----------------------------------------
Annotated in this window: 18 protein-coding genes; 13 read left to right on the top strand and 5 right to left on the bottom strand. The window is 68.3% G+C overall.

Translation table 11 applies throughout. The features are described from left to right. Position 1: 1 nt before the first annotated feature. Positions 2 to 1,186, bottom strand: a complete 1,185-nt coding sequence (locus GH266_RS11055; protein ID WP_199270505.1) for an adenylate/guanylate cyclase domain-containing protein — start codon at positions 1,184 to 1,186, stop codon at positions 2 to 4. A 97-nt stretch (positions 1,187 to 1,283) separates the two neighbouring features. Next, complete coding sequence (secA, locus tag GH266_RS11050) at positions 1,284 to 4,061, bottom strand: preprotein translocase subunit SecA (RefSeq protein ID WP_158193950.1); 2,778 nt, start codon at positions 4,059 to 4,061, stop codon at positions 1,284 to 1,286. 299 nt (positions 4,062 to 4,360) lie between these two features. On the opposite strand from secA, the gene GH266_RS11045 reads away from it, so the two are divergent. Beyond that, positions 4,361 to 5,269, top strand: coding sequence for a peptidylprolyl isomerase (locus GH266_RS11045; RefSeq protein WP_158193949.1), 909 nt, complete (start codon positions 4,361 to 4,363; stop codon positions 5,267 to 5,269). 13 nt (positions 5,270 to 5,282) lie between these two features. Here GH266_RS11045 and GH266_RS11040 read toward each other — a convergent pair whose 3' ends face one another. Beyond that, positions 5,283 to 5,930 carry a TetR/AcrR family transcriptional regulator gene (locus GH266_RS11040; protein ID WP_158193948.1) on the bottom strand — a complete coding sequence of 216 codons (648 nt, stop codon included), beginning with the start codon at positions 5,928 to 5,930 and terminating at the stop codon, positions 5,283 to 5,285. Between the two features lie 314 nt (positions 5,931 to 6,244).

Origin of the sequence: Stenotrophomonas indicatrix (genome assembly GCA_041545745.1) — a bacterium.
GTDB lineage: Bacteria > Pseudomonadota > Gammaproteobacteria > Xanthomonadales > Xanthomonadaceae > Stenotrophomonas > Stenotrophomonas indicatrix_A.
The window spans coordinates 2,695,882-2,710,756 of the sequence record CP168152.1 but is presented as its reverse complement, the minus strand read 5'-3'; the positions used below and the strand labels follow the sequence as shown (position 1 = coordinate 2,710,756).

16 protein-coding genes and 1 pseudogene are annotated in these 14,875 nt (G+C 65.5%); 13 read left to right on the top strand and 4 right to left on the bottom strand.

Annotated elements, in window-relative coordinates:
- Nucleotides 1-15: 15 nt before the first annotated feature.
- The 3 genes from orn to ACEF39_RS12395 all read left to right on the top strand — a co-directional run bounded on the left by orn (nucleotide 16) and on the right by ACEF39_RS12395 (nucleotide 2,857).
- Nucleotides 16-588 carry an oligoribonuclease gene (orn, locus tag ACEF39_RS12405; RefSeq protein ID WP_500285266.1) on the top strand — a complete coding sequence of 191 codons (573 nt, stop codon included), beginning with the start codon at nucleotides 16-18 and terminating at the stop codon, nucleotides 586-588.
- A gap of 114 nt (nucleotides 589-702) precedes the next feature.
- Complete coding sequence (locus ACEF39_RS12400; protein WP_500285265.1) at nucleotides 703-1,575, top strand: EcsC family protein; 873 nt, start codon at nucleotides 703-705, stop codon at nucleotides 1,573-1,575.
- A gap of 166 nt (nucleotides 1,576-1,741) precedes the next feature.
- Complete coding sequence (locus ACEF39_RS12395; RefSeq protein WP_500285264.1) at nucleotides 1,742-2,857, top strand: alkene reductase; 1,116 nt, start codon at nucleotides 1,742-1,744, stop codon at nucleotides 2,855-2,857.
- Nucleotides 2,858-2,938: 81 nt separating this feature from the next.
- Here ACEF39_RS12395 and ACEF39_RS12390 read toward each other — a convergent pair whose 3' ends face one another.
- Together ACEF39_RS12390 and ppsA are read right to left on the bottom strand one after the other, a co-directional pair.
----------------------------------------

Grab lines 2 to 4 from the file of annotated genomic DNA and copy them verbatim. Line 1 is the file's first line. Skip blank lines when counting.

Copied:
Translation table 11 applies throughout. The features are described from left to right. Position 1: 1 nt before the first annotated feature. Positions 2 to 1,186, bottom strand: a complete 1,185-nt coding sequence (locus GH266_RS11055; protein ID WP_199270505.1) for an adenylate/guanylate cyclase domain-containing protein — start codon at positions 1,184 to 1,186, stop codon at positions 2 to 4. A 97-nt stretch (positions 1,187 to 1,283) separates the two neighbouring features. Next, complete coding sequence (secA, locus tag GH266_RS11050) at positions 1,284 to 4,061, bottom strand: preprotein translocase subunit SecA (RefSeq protein ID WP_158193950.1); 2,778 nt, start codon at positions 4,059 to 4,061, stop codon at positions 1,284 to 1,286. 299 nt (positions 4,062 to 4,360) lie between these two features. On the opposite strand from secA, the gene GH266_RS11045 reads away from it, so the two are divergent. Beyond that, positions 4,361 to 5,269, top strand: coding sequence for a peptidylprolyl isomerase (locus GH266_RS11045; RefSeq protein WP_158193949.1), 909 nt, complete (start codon positions 4,361 to 4,363; stop codon positions 5,267 to 5,269). 13 nt (positions 5,270 to 5,282) lie between these two features. Here GH266_RS11045 and GH266_RS11040 read toward each other — a convergent pair whose 3' ends face one another. Beyond that, positions 5,283 to 5,930 carry a TetR/AcrR family transcriptional regulator gene (locus GH266_RS11040; protein ID WP_158193948.1) on the bottom strand — a complete coding sequence of 216 codons (648 nt, stop codon included), beginning with the start codon at positions 5,928 to 5,930 and terminating at the stop codon, positions 5,283 to 5,285. Between the two features lie 314 nt (positions 5,931 to 6,244).

Origin of the sequence: Stenotrophomonas indicatrix (genome assembly GCA_041545745.1) — a bacterium.
GTDB lineage: Bacteria > Pseudomonadota > Gammaproteobacteria > Xanthomonadales > Xanthomonadaceae > Stenotrophomonas > Stenotrophomonas indicatrix_A.